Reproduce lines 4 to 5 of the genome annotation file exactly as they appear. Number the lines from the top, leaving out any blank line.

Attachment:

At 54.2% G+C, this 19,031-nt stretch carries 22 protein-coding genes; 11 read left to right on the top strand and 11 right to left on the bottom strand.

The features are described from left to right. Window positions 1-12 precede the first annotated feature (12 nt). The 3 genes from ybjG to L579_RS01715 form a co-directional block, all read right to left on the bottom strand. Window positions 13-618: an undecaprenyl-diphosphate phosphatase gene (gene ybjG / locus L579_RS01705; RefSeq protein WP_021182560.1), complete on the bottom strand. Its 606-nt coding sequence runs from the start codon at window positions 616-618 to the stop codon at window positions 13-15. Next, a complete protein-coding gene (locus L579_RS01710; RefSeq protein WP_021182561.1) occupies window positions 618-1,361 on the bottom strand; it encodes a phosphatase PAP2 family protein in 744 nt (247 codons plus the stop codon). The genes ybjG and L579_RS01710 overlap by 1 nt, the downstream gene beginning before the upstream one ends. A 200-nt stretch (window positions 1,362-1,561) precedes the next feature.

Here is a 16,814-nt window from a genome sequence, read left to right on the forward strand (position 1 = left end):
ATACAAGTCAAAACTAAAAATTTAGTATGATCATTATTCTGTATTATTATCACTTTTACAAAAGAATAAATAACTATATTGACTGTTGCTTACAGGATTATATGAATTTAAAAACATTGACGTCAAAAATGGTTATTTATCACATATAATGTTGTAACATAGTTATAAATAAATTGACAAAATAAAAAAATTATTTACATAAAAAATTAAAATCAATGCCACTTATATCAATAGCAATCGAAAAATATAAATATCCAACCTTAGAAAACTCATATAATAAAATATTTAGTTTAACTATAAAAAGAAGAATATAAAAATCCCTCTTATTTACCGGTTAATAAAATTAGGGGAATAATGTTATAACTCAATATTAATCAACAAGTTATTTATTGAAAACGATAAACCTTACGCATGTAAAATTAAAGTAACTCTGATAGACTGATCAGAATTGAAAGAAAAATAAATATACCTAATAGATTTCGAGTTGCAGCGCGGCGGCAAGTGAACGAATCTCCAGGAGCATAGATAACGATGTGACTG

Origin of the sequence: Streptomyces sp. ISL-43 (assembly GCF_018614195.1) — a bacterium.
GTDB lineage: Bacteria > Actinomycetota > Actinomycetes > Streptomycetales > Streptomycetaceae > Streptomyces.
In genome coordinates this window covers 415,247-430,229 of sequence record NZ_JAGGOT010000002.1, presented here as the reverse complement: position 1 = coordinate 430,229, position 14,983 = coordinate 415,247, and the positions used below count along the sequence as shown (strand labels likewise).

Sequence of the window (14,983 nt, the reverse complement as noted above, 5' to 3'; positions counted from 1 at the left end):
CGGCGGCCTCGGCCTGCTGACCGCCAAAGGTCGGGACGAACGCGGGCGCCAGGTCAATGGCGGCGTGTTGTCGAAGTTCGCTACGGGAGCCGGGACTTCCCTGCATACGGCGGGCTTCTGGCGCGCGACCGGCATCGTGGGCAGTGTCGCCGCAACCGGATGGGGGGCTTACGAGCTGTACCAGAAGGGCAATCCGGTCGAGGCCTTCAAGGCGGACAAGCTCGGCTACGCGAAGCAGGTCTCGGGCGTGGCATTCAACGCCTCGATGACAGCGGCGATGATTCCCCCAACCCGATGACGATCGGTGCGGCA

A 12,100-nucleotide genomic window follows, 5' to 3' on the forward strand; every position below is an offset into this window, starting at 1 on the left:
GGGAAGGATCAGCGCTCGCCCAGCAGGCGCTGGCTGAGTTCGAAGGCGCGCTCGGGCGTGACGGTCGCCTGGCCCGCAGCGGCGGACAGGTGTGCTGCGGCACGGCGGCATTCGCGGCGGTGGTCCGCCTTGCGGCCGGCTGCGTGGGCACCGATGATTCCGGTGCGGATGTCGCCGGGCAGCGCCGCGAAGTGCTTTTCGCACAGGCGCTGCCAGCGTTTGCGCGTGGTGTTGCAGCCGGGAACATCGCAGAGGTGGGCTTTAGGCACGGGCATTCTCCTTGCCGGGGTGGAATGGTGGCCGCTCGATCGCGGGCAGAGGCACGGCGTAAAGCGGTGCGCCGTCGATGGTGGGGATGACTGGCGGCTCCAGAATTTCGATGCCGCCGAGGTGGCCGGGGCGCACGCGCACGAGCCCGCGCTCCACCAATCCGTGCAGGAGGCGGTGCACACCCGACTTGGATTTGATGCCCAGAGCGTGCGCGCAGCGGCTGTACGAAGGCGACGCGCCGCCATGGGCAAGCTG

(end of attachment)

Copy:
ATACAAGTCAAAACTAAAAATTTAGTATGATCATTATTCTGTATTATTATCACTTTTACAAAAGAATAAATAACTATATTGACTGTTGCTTACAGGATTATATGAATTTAAAAACATTGACGTCAAAAATGGTTATTTATCACATATAATGTTGTAACATAGTTATAAATAAATTGACAAAATAAAAAAATTATTTACATAAAAAATTAAAATCAATGCCACTTATATCAATAGCAATCGAAAAATATAAATATCCAACCTTAGAAAACTCATATAATAAAATATTTAGTTTAACTATAAAAAGAAGAATATAAAAATCCCTCTTATTTACCGGTTAATAAAATTAGGGGAATAATGTTATAACTCAATATTAATCAACAAGTTATTTATTGAAAACGATAAACCTTACGCATGTAAAATTAAAGTAACTCTGATAGACTGATCAGAATTGAAAGAAAAATAAATATACCTAATAGATTTCGAGTTGCAGCGCGGCGGCAAGTGAACGAATCTCCAGGAGCATAGATAACGATGTGACTG

Origin of the sequence: Streptomyces sp. ISL-43 (assembly GCF_018614195.1) — a bacterium.